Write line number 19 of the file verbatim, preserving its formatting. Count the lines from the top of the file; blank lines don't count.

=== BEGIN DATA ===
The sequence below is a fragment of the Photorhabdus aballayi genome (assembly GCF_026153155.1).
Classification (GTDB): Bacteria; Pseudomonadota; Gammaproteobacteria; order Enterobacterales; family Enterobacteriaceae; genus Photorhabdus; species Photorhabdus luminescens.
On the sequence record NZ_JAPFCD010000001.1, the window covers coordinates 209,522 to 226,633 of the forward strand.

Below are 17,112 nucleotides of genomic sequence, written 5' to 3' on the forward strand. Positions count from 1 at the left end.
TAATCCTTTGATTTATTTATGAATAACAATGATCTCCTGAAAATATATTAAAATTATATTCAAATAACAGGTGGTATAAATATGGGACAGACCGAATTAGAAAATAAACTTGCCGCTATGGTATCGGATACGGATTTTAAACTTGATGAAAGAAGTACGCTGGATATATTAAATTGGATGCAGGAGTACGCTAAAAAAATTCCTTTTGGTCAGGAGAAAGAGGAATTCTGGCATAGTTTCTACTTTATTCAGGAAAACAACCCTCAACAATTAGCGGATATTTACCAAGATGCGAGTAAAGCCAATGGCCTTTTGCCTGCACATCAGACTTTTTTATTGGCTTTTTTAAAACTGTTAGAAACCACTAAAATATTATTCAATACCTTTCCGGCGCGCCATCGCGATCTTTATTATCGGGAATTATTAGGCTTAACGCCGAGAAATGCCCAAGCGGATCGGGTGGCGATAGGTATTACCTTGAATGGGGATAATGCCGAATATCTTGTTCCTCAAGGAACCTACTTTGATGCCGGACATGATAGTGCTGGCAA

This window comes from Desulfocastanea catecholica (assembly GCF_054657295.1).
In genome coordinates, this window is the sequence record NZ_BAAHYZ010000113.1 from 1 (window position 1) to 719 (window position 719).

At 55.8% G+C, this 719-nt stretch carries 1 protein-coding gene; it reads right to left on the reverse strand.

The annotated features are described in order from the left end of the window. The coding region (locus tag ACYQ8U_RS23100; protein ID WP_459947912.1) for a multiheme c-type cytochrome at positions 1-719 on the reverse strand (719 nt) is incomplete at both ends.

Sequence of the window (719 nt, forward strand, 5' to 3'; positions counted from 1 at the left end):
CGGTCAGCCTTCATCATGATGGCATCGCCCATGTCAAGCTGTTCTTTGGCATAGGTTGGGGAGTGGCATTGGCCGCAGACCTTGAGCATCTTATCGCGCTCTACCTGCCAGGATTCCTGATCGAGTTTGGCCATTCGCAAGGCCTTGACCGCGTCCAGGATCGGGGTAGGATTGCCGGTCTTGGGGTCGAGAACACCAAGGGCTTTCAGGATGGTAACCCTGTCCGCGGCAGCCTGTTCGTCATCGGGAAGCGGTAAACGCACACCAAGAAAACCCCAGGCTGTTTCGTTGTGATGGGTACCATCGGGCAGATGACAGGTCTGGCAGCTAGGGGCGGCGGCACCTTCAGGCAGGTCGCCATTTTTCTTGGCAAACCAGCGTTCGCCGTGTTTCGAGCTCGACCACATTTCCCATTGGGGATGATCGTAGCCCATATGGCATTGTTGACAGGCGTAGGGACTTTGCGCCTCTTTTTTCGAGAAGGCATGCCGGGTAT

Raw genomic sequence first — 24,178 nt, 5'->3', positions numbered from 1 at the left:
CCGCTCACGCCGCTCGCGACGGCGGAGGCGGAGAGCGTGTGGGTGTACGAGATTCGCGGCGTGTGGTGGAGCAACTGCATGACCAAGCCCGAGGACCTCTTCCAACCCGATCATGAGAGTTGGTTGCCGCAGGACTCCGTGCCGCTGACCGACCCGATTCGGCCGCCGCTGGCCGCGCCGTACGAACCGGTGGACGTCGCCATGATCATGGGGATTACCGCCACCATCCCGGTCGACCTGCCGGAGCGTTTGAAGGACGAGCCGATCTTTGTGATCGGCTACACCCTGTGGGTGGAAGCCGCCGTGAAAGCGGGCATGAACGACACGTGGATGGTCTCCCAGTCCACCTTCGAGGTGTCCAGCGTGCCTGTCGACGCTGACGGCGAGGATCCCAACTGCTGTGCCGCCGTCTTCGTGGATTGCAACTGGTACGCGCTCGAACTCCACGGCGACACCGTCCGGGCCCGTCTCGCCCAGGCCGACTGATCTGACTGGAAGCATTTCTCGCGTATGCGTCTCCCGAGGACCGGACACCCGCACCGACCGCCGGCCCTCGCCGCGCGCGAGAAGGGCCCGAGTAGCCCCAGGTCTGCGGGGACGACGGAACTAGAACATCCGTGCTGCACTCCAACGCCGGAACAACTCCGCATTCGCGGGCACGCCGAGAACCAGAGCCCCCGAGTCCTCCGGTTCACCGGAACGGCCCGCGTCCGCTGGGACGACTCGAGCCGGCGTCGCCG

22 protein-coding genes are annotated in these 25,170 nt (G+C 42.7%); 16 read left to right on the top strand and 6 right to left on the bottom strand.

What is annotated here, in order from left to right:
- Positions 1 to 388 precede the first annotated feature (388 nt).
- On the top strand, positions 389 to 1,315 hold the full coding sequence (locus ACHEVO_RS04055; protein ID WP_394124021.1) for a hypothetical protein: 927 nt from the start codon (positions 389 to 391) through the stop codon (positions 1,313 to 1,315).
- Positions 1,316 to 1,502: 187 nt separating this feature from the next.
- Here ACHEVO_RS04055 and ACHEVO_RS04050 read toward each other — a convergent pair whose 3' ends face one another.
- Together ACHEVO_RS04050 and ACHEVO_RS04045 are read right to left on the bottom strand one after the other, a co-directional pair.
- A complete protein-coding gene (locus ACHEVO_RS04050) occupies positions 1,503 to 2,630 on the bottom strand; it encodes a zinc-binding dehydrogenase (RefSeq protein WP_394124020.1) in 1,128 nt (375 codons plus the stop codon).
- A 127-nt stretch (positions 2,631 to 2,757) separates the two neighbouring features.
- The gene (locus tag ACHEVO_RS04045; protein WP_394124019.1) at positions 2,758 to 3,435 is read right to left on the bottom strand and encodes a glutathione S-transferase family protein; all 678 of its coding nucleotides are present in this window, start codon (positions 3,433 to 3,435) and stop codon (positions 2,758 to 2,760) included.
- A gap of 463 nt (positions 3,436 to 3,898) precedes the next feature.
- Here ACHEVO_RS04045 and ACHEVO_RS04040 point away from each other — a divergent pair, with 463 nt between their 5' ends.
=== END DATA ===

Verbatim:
- Here ACHEVO_RS04055 and ACHEVO_RS04050 read toward each other — a convergent pair whose 3' ends face one another.